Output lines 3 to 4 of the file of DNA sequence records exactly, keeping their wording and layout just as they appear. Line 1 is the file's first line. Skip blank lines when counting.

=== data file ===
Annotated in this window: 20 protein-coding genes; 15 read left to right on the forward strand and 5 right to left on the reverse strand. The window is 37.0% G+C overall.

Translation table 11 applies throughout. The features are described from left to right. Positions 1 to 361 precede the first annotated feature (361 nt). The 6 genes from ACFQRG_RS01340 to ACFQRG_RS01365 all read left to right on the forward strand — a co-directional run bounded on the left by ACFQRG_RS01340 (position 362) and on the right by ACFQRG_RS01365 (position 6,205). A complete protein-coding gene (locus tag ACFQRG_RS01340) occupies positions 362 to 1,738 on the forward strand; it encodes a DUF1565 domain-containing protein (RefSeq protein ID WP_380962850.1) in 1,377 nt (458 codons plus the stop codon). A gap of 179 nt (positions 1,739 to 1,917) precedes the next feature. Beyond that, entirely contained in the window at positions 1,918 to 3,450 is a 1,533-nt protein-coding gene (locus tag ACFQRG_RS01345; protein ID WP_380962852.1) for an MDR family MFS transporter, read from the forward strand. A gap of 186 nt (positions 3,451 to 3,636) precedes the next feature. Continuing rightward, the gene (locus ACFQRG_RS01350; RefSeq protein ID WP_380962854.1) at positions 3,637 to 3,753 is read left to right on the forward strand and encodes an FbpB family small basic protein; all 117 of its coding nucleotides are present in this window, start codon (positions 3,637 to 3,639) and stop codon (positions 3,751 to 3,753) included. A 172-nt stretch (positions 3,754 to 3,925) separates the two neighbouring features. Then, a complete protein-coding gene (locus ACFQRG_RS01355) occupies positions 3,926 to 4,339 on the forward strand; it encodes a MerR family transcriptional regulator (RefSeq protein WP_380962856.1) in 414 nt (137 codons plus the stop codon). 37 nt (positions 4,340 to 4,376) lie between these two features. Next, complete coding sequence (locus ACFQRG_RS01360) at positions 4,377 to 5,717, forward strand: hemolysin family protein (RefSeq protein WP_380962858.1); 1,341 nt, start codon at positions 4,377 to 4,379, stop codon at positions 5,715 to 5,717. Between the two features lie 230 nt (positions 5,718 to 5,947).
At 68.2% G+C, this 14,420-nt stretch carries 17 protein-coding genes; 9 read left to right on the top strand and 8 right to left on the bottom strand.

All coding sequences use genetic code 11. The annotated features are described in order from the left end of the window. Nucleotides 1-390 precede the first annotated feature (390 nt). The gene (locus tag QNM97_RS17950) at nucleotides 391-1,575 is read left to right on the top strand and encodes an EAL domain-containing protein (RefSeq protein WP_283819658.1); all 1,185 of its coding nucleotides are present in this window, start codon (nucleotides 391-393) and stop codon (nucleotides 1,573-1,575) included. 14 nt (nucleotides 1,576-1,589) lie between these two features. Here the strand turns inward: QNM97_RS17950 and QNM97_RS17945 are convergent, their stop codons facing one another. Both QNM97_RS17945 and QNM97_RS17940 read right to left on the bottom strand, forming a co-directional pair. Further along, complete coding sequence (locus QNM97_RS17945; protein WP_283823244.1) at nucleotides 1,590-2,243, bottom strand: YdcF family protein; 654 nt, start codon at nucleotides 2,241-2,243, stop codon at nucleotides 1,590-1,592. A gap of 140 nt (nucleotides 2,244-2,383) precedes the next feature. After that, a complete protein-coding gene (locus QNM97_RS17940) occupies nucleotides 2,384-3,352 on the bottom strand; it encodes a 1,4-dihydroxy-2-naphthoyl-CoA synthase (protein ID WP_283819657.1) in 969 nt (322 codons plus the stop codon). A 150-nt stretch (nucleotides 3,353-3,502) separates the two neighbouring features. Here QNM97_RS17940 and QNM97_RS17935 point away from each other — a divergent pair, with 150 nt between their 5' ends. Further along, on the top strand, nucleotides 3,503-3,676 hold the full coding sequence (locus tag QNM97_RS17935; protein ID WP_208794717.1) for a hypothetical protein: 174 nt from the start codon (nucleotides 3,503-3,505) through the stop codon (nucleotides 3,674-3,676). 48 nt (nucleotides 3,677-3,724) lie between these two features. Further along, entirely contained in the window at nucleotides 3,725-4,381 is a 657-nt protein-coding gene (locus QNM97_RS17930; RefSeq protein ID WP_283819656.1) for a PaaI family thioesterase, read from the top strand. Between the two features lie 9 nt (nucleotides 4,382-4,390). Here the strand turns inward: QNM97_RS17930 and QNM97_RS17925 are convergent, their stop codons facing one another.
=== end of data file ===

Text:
At 68.2% G+C, this 14,420-nt stretch carries 17 protein-coding genes; 9 read left to right on the top strand and 8 right to left on the bottom strand.

All coding sequences use genetic code 11. The annotated features are described in order from the left end of the window. Nucleotides 1-390 precede the first annotated feature (390 nt). The gene (locus tag QNM97_RS17950) at nucleotides 391-1,575 is read left to right on the top strand and encodes an EAL domain-containing protein (RefSeq protein WP_283819658.1); all 1,185 of its coding nucleotides are present in this window, start codon (nucleotides 391-393) and stop codon (nucleotides 1,573-1,575) included. 14 nt (nucleotides 1,576-1,589) lie between these two features. Here the strand turns inward: QNM97_RS17950 and QNM97_RS17945 are convergent, their stop codons facing one another. Both QNM97_RS17945 and QNM97_RS17940 read right to left on the bottom strand, forming a co-directional pair. Further along, complete coding sequence (locus QNM97_RS17945; protein WP_283823244.1) at nucleotides 1,590-2,243, bottom strand: YdcF family protein; 654 nt, start codon at nucleotides 2,241-2,243, stop codon at nucleotides 1,590-1,592. A gap of 140 nt (nucleotides 2,244-2,383) precedes the next feature. After that, a complete protein-coding gene (locus QNM97_RS17940) occupies nucleotides 2,384-3,352 on the bottom strand; it encodes a 1,4-dihydroxy-2-naphthoyl-CoA synthase (protein ID WP_283819657.1) in 969 nt (322 codons plus the stop codon). A 150-nt stretch (nucleotides 3,353-3,502) separates the two neighbouring features. Here QNM97_RS17940 and QNM97_RS17935 point away from each other — a divergent pair, with 150 nt between their 5' ends. Further along, on the top strand, nucleotides 3,503-3,676 hold the full coding sequence (locus tag QNM97_RS17935; protein ID WP_208794717.1) for a hypothetical protein: 174 nt from the start codon (nucleotides 3,503-3,505) through the stop codon (nucleotides 3,674-3,676). 48 nt (nucleotides 3,677-3,724) lie between these two features. Further along, entirely contained in the window at nucleotides 3,725-4,381 is a 657-nt protein-coding gene (locus QNM97_RS17930; RefSeq protein ID WP_283819656.1) for a PaaI family thioesterase, read from the top strand. Between the two features lie 9 nt (nucleotides 4,382-4,390). Here the strand turns inward: QNM97_RS17930 and QNM97_RS17925 are convergent, their stop codons facing one another.